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The Stedelijk Museum in Amsterdam says it will return a painting by Henri Matisse to the heirs of a Jewish textiles manufacturer who sold it under duress in the Netherlands before being deported to a Nazi camp, where he died in 1945.

The painting, Odalisque (1920-21), has been in the museum’s collection since July 1941, when it was sold by Albert Stern, once the owner of one of the biggest manufacturers of women’s clothes in Germany and a patron of the arts.

The Dutch Restitutions Committee said in its evaluation of the heirs’ claim that the sale “was connected to measures taken by the occupying forces against Jewish members of the population and arose out of necessity”.

Stern’s wife Marie Stern, who had studied art, was the driving force behind the couple’s collection, which included works by Edvard Munch, Lovis Corinth and Vincent van Gogh. They lived in a beautiful home in the lakeside suburb of Nikolassee in Berlin, where they entertained artists, writers, musicians and collectors. The violinist Yehudi Menuhin is known to have performed there as a child.

The family fled to Amsterdam in 1937. By 1939, the Nazis had confiscated Stern’s business and the family home. After the Nazi occupation of the Netherlands, the family suffered further persecution and, by August 1941, they were living in a boarding house and selling their furniture.

At the time of the sale of the Matisse, Stern was desperately trying to escape the Netherlands and had attempted in vain to obtain visas to numerous countries, including the United States, Haiti and Cuba, according to a statement from the Commission for Looted Art in Europe, which represents the Stern heirs.

Stern and his two sons both died in the Holocaust. His wife, Marie Stern, survived, as did two of his grandchildren.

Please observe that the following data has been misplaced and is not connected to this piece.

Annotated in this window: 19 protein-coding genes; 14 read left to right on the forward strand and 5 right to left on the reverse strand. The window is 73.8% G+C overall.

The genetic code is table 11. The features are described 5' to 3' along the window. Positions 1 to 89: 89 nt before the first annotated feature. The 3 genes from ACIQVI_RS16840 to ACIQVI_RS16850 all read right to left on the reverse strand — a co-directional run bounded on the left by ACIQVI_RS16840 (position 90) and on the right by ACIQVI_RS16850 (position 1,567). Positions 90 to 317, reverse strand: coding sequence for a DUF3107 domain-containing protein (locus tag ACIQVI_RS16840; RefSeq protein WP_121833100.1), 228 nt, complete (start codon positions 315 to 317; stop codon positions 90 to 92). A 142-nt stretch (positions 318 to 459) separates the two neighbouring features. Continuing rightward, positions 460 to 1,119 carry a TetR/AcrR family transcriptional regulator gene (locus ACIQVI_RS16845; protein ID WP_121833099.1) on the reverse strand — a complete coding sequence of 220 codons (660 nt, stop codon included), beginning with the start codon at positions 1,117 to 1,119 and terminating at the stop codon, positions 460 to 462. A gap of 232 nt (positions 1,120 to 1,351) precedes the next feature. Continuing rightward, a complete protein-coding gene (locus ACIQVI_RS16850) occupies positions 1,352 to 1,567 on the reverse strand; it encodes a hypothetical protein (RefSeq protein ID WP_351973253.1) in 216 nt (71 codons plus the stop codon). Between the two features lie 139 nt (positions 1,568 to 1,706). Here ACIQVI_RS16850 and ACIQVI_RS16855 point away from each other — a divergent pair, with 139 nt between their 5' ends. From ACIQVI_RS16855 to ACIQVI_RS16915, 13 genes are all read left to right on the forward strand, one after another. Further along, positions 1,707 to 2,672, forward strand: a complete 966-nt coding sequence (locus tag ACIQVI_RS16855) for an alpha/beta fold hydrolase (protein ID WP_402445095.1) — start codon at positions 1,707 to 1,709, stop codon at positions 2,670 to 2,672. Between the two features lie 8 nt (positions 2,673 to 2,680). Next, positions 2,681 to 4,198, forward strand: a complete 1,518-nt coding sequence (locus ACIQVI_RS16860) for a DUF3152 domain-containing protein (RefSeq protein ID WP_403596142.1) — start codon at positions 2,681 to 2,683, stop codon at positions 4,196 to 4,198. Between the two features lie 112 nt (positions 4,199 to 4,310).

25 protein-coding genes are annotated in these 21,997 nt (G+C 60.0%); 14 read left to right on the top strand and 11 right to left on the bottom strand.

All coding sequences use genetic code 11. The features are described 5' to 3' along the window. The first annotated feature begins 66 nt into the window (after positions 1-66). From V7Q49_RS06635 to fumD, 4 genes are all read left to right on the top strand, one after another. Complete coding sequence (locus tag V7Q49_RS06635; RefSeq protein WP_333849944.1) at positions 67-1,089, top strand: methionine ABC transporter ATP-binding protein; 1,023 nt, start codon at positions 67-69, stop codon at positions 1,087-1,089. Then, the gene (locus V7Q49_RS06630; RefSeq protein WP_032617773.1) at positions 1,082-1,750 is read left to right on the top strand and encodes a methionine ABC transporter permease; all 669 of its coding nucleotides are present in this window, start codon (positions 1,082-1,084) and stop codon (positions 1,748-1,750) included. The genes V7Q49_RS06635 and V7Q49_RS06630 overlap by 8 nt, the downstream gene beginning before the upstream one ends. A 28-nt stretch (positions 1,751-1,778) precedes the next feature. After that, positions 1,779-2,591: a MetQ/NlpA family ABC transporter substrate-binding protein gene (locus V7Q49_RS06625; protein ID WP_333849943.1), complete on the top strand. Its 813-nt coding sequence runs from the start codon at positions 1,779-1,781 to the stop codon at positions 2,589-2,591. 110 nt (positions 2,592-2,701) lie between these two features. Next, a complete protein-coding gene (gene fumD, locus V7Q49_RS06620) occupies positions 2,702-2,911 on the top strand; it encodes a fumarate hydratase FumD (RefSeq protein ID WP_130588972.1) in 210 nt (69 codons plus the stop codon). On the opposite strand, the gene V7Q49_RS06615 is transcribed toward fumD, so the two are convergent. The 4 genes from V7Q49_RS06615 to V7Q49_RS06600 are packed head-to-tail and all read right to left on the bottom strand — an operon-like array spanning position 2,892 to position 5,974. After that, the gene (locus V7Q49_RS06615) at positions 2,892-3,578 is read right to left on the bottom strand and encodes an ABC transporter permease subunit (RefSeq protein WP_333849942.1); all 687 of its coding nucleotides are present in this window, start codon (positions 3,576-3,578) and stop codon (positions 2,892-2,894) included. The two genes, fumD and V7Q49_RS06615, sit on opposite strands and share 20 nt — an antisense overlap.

“The return of the Matisse is a moving and overwhelming moment for us all,” the heirs said in a statement. “Our grandparents loved art and music and theatre, it was the centre of their lives. In the few years we had our grandmother after the war, she transmitted that love to us, and it has enriched our lives ever since. The decision has provided symbolic justice to our grandfather.”

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Stedelijk director Rein Wolfs said the museum has had questions about the painting’s provenance since 2013. It represents, he said, “a very sad history and is connected to the unspeakable suffering inflicted on this family”.

Touria Meliani, the alderman of culture at the municipality of Amsterdam, which owns the Stedelijk, described the suffering of Jewish citizens in the Second World War as “unprecedented and irreversible”.

“To the extent that anything can be repaired from the great injustice done to them, we as a society have a moral obligation to act accordingly,” Meliani added. “The return of works of art, such as the Odalisque painting, can mean a lot to the victims.”

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